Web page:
Rome--SNAP challenges papal panel to talk "procedures"
For immediate release: Friday, Feb. 6
The latest church abuse panel, meeting now in Rome, is to “come up with best practices for dioceses and religious orders to implement” (AP) and “propose ways for the church to improve its norms and procedures.” (Catholic News Service).
But if my house is filthy, I don’t need to learn “best cleaning practices.” I just need to start sweeping out the dirt.
That’s what Pope Francis must do. But that’s what he hasn’t done and won’t do. The dirt is just too widespread.
It’s a lack of decisive action, not a lack of ‘norms,’ that keeps predators in parishes and abuse cover ups covered up. No plethora of procedures can or will force bishops to be honest about child molesting clerics and responsible about innocent childrens safety.
Since royalty are never demoted or disciplined in a monarchy, clearer or "better" or more procedures do nothing but create the image of reform. So we have few hopes for this panel. Whatever it recommends will be adopted and then ignored because this pope, like his predecessors, lacks the spine to fire corrupt men like Archbishop John Neinstedt or Bishop Robert Finn.
Or Philippine Bishop Arturo Mandin Bastes who right now is keeping a known abuser, Fr. Arwyn N. Diesta, in ministry. (Fr. Diesta worked in the Los Angeles archdiocese in the 1980s and abused a young teen seminarian there. Three times Sorsogon diocesan officials were warned about Fr. Diesta - twice by Cardinal Roger Mahony and once by the Vatican. Yet Bishop Bastes puts youngsters in harm’s way today by keeping Fr. Diesta on the job.)
Or Argentinian Juan Alberto Puiggari (who covered up for Fr. Justo José Ilarraz who sexually assaulted up to 50 kids in the early 1990s in a residential minor seminary in the Paraná archdiocese but was never reported to civil authorities and allowed to transfer to another unsuspecting diocese and where he stayed in ministry until being ‘outed’ in 2012 by a journalist).
The list goes on and on and on.
Complicit Catholic officials need punishment, not advice. They need harsh discipline, not “best practices.” This new church panel can't provide that. Only the Pope can. But he refuses.
So children, parents and families must create and rely on external pressure - from victims, witnesses, whistleblowers, police, prosecutors, lawmakers and independent governmental investigators – to expose and deter clerics who commit and conceal this horrific sexual violence.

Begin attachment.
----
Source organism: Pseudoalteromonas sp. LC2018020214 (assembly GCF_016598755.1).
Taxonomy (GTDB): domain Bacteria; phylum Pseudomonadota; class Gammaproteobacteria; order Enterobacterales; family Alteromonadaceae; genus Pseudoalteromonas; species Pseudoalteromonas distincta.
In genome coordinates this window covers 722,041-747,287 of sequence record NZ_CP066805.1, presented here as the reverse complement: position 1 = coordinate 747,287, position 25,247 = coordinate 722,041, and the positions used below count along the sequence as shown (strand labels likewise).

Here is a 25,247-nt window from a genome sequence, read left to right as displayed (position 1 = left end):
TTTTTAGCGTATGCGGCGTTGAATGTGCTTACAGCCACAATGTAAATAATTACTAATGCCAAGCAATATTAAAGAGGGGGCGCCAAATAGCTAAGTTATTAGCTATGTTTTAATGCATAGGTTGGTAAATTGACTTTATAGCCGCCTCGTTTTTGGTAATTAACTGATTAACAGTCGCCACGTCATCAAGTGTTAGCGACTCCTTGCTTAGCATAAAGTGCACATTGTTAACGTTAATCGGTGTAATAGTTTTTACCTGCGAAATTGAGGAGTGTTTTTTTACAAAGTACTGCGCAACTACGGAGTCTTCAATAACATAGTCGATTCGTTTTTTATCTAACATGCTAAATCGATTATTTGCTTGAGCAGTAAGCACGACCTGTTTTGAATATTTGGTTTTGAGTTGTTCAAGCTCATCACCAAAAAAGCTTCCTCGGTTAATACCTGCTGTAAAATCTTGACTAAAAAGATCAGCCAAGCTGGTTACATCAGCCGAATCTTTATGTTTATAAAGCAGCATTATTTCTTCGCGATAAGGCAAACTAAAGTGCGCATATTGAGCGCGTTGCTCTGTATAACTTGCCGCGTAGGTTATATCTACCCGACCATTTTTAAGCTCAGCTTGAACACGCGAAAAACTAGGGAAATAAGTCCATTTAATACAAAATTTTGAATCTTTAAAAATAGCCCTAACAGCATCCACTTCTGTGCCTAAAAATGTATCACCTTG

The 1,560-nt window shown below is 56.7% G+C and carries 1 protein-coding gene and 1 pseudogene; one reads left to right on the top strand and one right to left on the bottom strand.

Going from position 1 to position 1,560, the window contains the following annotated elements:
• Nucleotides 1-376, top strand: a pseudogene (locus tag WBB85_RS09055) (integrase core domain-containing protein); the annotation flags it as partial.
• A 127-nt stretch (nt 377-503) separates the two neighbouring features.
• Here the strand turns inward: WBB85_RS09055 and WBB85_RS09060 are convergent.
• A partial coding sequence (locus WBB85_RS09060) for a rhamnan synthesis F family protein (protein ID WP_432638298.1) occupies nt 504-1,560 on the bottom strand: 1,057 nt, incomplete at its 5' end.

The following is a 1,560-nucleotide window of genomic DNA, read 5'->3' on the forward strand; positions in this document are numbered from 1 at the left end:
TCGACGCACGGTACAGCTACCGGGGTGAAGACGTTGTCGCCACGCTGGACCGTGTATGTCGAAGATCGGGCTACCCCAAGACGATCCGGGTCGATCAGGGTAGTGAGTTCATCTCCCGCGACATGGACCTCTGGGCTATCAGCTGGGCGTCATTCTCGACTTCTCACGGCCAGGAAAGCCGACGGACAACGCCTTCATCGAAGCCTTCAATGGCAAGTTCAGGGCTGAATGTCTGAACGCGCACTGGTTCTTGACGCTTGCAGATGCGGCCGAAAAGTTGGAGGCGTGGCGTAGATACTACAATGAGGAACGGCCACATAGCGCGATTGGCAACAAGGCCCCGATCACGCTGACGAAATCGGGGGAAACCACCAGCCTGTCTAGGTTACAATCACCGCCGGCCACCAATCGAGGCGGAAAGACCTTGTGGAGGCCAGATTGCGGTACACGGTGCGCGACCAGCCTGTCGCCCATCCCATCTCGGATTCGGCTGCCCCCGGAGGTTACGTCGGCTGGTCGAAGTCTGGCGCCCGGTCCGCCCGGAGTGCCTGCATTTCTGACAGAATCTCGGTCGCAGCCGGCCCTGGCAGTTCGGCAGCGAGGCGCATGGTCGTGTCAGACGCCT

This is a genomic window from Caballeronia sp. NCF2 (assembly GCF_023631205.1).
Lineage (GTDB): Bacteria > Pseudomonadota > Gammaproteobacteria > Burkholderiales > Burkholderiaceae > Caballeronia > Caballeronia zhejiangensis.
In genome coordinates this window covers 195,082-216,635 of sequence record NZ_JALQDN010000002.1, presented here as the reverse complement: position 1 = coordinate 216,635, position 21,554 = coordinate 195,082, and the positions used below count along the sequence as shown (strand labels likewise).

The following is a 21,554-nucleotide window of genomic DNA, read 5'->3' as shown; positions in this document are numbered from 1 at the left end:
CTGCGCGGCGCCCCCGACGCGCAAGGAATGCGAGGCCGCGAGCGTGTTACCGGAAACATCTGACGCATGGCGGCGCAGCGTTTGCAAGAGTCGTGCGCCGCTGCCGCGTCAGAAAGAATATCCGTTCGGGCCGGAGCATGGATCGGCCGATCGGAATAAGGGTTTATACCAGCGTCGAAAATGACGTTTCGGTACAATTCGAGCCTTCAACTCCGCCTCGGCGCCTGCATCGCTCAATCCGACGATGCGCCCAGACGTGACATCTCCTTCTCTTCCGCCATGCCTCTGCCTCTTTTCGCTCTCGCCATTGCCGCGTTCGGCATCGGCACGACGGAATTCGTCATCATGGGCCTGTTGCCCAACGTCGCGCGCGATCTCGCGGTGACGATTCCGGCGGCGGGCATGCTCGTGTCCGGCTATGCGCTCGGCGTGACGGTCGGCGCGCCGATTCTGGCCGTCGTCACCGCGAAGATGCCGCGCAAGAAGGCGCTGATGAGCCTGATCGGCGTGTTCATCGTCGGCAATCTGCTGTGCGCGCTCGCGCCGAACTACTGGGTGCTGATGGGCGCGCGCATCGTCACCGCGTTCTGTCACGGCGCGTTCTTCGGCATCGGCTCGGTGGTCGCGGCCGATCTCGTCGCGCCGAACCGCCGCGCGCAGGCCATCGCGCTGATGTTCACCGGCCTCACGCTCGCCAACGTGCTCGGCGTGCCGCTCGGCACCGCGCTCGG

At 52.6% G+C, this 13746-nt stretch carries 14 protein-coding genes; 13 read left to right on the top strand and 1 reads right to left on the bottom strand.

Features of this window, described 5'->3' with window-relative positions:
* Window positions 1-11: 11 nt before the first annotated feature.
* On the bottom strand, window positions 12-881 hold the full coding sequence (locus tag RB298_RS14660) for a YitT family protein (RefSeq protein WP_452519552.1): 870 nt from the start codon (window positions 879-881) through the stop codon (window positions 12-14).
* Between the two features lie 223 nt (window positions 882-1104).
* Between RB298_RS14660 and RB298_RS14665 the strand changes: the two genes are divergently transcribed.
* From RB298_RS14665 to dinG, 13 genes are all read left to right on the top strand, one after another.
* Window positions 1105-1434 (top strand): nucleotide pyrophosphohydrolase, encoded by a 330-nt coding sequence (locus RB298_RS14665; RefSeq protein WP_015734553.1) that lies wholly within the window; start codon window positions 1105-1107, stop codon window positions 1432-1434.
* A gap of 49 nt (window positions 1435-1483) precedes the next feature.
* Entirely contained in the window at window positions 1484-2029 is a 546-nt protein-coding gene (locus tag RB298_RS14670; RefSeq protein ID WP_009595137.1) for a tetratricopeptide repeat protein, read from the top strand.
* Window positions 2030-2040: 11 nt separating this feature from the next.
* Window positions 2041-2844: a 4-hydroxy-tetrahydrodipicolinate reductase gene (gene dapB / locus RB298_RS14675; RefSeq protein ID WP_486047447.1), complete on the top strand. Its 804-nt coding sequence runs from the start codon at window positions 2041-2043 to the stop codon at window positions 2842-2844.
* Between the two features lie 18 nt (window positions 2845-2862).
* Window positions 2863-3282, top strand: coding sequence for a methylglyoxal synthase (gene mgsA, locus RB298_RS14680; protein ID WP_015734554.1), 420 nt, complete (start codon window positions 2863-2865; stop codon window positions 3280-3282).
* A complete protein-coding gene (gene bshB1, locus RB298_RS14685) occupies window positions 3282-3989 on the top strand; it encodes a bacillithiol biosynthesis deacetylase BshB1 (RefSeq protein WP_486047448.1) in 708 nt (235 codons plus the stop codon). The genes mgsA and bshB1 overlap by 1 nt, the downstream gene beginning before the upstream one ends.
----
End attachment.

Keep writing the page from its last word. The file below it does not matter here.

These panel members are well-educated and well-intentioned but clearly powerless over prelates.
Marie Collins and Pete Saunders are smart and compassionate individuals who are brave to take on this role. We wish them well and hope they won't end up feeling used or betrayed. But this panel, like every other church panel, is predicated on the deceptive notion that prelates need to be educated about abuse. They don't. They need to be severely, publicly and promptly disciplined each time they ignore, minimize, conceal or enable child sex crimes. That hasn’t happened. That isn’t happening. And that won’t happen, unless Pope Francis suddenly shows way more bravery than he’s shown in two years.
(SNAP, the Survivors Network of those Abused by Priests, is the world’s oldest and largest support group for clergy abuse victims. We were founded in 1988 and have more than 20,000 members. Despite the word “priest” in our title, we have members who were molested by religious figures of all denominations, including nuns, rabbis, bishops, and Protestant ministers. Our website is SNAPnetwork.org)
50 State AG Call for Grand Jury
Any investigation must be:
- independent of and separate from the church
- must have subpoena powers and ability to compel testimony under oath
Anything short of these criteria is a sham and whitewash.
In addition, write letters to the editor, make phone calls to politicians as they can apply pressure to keep them responsive to our demand. We need to make efforts to ensure that they follow up on what the state is doing to investigate these crimes.
The Attorneys General of forty states have inquired about the grand jury process in Pennsylvania. Let's get statewide investigations going in fifty states.
Note to Letter Writers
Use your own words and style of writing. Cut and paste from the templates as you wish. Include your experiences, whether as a survivor or as a member of the community. And relate your letter to the state you were abused in or state now living in.